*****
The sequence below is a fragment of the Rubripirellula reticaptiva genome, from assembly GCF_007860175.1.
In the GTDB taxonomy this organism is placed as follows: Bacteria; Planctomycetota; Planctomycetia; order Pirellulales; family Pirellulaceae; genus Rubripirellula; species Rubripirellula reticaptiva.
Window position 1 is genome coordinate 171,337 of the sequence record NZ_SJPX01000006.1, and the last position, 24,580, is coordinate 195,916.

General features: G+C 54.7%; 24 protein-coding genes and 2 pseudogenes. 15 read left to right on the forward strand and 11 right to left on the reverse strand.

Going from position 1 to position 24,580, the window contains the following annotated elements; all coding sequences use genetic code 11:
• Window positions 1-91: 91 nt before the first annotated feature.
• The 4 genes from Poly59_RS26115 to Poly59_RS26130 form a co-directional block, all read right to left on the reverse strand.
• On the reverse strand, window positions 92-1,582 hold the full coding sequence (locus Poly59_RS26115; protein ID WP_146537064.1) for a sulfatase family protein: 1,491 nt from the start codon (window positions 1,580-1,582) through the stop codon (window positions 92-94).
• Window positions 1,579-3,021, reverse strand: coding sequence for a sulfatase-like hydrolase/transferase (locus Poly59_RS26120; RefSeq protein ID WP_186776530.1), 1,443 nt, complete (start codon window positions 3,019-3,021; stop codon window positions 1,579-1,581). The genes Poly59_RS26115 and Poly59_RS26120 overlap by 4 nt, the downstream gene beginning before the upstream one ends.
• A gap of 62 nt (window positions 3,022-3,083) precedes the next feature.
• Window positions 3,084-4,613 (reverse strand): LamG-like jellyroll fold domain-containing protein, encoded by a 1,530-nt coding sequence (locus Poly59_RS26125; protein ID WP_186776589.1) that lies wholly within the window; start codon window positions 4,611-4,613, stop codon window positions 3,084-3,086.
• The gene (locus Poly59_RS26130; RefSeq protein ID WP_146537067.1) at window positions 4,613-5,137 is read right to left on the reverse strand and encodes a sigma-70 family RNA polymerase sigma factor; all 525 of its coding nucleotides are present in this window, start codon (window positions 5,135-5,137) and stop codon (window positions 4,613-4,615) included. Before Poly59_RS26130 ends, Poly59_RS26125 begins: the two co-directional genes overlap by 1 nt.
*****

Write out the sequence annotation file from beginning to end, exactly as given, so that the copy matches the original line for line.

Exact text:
The sequence below is a fragment of the Rubripirellula reticaptiva genome, from assembly GCF_007860175.1.
In the GTDB taxonomy this organism is placed as follows: Bacteria; Planctomycetota; Planctomycetia; order Pirellulales; family Pirellulaceae; genus Rubripirellula; species Rubripirellula reticaptiva.
Window position 1 is genome coordinate 171,337 of the sequence record NZ_SJPX01000006.1, and the last position, 24,580, is coordinate 195,916.

General features: G+C 54.7%; 24 protein-coding genes and 2 pseudogenes. 15 read left to right on the forward strand and 11 right to left on the reverse strand.

Going from position 1 to position 24,580, the window contains the following annotated elements; all coding sequences use genetic code 11:
• Window positions 1-91: 91 nt before the first annotated feature.
• The 4 genes from Poly59_RS26115 to Poly59_RS26130 form a co-directional block, all read right to left on the reverse strand.
• On the reverse strand, window positions 92-1,582 hold the full coding sequence (locus Poly59_RS26115; protein ID WP_146537064.1) for a sulfatase family protein: 1,491 nt from the start codon (window positions 1,580-1,582) through the stop codon (window positions 92-94).
• Window positions 1,579-3,021, reverse strand: coding sequence for a sulfatase-like hydrolase/transferase (locus Poly59_RS26120; RefSeq protein ID WP_186776530.1), 1,443 nt, complete (start codon window positions 3,019-3,021; stop codon window positions 1,579-1,581). The genes Poly59_RS26115 and Poly59_RS26120 overlap by 4 nt, the downstream gene beginning before the upstream one ends.
• A gap of 62 nt (window positions 3,022-3,083) precedes the next feature.
• Window positions 3,084-4,613 (reverse strand): LamG-like jellyroll fold domain-containing protein, encoded by a 1,530-nt coding sequence (locus Poly59_RS26125; protein ID WP_186776589.1) that lies wholly within the window; start codon window positions 4,611-4,613, stop codon window positions 3,084-3,086.
• The gene (locus Poly59_RS26130; RefSeq protein ID WP_146537067.1) at window positions 4,613-5,137 is read right to left on the reverse strand and encodes a sigma-70 family RNA polymerase sigma factor; all 525 of its coding nucleotides are present in this window, start codon (window positions 5,135-5,137) and stop codon (window positions 4,613-4,615) included. Before Poly59_RS26130 ends, Poly59_RS26125 begins: the two co-directional genes overlap by 1 nt.